RealTime IT News

Microsoft To Award Employees Stock

Rewriting the handbook on employee compensation for tech firms, Microsoft Tuesday struck the term "stock options" and replaced it with actual stock.

Microsoft Chief Executive Steve Ballmer said the move answers employee "angst" over its compensation approach with a sweeping shift in employee compensation which will see employees awarded with actual stock rather than stock options.

"Over the course of the past several years, it has been clear from input we've been getting from our employees...that there was essentially a sense of anxiety or angst over our compensation approach," Ballmer said in a conference call Tuesday afternoon.

Ballmer said that based on this input, the company set about looking for a "smarter way of compensating our people. A way that would make them feel even more excited about their financial deal here at Microsoft and at the same time be something at least as good for our shareholders."

Ballmer said the company settled on granting its employees actual stock awards that will vest over a five-year period because it "will help the company continue to attract and retain the best employees, and better align their interests with those of our shareholders. These changes are a key step in our ongoing effort to position Microsoft for long-term success."

The plan calls for Microsoft employees to begin receiving stock awards in place of options beginning in September 2003. The company will no longer offer options, and is also in the process of instituting a program under which employees with options that are currently "underwater" (in other words, granted at a higher price than the current stock price) will have the option of selling those options to a third-party financial institution in order to realize some value on those options.

That aspect of the plan will be optional. Ballmer said the company is working through the details now, both with the U.S. Securities and Exchange Commission and with third parties. The company expects to implement that portion of the plan by the end of 2003.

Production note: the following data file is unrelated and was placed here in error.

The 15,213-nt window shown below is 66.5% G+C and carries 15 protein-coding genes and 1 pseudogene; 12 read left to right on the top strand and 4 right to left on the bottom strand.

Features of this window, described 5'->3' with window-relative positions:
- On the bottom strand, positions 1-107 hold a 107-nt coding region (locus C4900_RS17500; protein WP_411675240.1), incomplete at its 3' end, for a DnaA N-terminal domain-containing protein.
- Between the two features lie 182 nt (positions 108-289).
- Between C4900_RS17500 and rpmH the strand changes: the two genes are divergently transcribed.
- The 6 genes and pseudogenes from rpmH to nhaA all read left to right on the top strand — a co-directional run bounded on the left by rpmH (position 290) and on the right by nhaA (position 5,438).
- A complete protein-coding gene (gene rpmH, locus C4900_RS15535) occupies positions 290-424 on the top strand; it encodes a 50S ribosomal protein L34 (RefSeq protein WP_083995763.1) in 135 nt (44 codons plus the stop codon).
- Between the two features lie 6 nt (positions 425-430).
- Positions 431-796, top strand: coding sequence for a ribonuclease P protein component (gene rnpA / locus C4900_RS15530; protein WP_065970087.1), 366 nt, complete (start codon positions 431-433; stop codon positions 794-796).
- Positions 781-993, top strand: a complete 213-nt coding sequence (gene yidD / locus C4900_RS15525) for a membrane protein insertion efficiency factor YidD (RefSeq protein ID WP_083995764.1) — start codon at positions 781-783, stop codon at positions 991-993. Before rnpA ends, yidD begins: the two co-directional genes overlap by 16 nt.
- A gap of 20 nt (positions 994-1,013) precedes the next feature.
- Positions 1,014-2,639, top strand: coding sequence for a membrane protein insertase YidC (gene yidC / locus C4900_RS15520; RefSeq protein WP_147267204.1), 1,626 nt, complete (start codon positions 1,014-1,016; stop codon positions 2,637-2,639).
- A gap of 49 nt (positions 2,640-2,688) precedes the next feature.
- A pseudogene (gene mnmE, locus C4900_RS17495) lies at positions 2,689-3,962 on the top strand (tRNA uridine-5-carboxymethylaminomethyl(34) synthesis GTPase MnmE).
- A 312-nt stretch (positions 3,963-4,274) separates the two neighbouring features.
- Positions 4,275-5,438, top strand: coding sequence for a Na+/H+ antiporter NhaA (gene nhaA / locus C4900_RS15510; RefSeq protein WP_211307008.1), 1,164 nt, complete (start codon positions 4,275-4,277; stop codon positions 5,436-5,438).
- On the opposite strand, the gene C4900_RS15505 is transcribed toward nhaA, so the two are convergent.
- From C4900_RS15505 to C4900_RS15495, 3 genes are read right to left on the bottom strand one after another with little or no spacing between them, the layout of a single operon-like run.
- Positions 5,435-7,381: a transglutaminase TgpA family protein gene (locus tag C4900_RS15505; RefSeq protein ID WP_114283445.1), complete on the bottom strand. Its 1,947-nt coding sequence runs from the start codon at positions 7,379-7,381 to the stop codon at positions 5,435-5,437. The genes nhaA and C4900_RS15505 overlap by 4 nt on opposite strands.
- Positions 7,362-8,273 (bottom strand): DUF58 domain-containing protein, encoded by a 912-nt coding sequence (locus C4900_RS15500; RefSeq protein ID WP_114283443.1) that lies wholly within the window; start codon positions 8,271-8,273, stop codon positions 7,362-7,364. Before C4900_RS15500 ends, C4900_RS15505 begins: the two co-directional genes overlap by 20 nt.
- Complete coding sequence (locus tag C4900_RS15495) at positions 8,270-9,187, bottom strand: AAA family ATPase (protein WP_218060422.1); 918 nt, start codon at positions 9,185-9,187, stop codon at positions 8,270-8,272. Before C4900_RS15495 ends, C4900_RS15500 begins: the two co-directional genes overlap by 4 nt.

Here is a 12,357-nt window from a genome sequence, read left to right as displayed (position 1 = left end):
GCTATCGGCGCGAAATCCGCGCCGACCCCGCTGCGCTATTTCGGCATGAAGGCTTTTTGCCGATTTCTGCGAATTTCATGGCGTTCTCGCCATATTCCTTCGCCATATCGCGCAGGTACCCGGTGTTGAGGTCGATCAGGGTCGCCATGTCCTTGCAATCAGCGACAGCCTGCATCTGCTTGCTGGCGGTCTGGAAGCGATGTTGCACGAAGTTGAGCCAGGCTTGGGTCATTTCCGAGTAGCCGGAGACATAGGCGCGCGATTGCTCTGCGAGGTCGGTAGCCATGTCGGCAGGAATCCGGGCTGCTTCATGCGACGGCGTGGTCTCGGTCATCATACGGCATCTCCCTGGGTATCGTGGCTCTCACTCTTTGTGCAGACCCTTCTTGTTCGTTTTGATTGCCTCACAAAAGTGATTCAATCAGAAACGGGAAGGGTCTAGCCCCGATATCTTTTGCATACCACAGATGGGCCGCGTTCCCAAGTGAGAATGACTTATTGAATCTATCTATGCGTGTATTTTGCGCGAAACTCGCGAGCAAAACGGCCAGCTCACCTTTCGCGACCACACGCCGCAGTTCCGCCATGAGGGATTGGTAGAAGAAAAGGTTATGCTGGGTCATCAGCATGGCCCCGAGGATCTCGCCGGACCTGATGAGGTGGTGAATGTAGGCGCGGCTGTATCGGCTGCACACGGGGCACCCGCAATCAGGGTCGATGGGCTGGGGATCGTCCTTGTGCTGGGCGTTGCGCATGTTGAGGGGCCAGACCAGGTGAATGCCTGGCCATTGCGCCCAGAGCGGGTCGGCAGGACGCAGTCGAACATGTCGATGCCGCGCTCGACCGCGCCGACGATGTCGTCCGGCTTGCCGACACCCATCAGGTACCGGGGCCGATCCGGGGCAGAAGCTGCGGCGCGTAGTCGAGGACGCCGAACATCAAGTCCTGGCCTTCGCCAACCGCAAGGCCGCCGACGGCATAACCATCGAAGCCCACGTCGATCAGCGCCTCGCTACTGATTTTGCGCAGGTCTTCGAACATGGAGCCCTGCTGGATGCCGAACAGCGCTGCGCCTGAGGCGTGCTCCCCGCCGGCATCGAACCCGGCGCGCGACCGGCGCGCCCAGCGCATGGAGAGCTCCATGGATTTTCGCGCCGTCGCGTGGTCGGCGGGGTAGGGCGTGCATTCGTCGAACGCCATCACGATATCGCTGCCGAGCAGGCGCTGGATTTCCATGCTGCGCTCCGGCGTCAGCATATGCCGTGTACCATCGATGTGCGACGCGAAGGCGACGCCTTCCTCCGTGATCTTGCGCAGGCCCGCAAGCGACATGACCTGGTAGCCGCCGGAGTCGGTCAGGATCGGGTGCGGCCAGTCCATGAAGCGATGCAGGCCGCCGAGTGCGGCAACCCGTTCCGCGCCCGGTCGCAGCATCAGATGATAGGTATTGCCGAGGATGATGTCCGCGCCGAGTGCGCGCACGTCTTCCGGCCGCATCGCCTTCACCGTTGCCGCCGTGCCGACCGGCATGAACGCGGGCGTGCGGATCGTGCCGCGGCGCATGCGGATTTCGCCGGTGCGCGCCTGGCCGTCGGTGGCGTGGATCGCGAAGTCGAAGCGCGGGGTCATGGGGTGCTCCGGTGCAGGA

Microsoft's senior employees, numbering about 600 or so, will see their stock awards based on growth in customer numbers and satisfaction, which Ballmer said would tie them even more closely with shareholder interests. He noted that neither he, nor Microsoft Chairman and Chief Software Architect Bill Gates, will receive stock awards.

The company also noted that the new compensation approach requires it to begin expensing all equity-based compensation, including previously-granted stock options. That means it will be forced to restate past earnings.

"Because stock awards must be expensed as they vest, we will include the cost of all equity-based compensation in both future and prior years' financial statements to preserve year-over-year comparability," said John Connors, chief financial officer and senior vice president, finance and administration.

"We agree with others in our industry that there's no one-size-fits-all approach when it comes to equity compensation programs and the resultant accounting for them. Every company has a unique set of circumstances, and this is the appropriate accounting treatment for our new compensation plan."

Ballmer also noted that other players in the industry are likely to be watching Microsoft's move closely. "We're enthusiastic about the changes we're making for our own company," he said. "We recognize our leadership position in the industry and people will look at us in that context."

But he said no solution fits all companies and each firm will choose a compensation method that is best suited to its employees and shareholders.

The announcement comes on the heels of widespread speculation that Microsoft is considering the idea of granting its shareholders a one-time, $10 billion cash dividend. The company declared its very first cash dividend in its history back in January.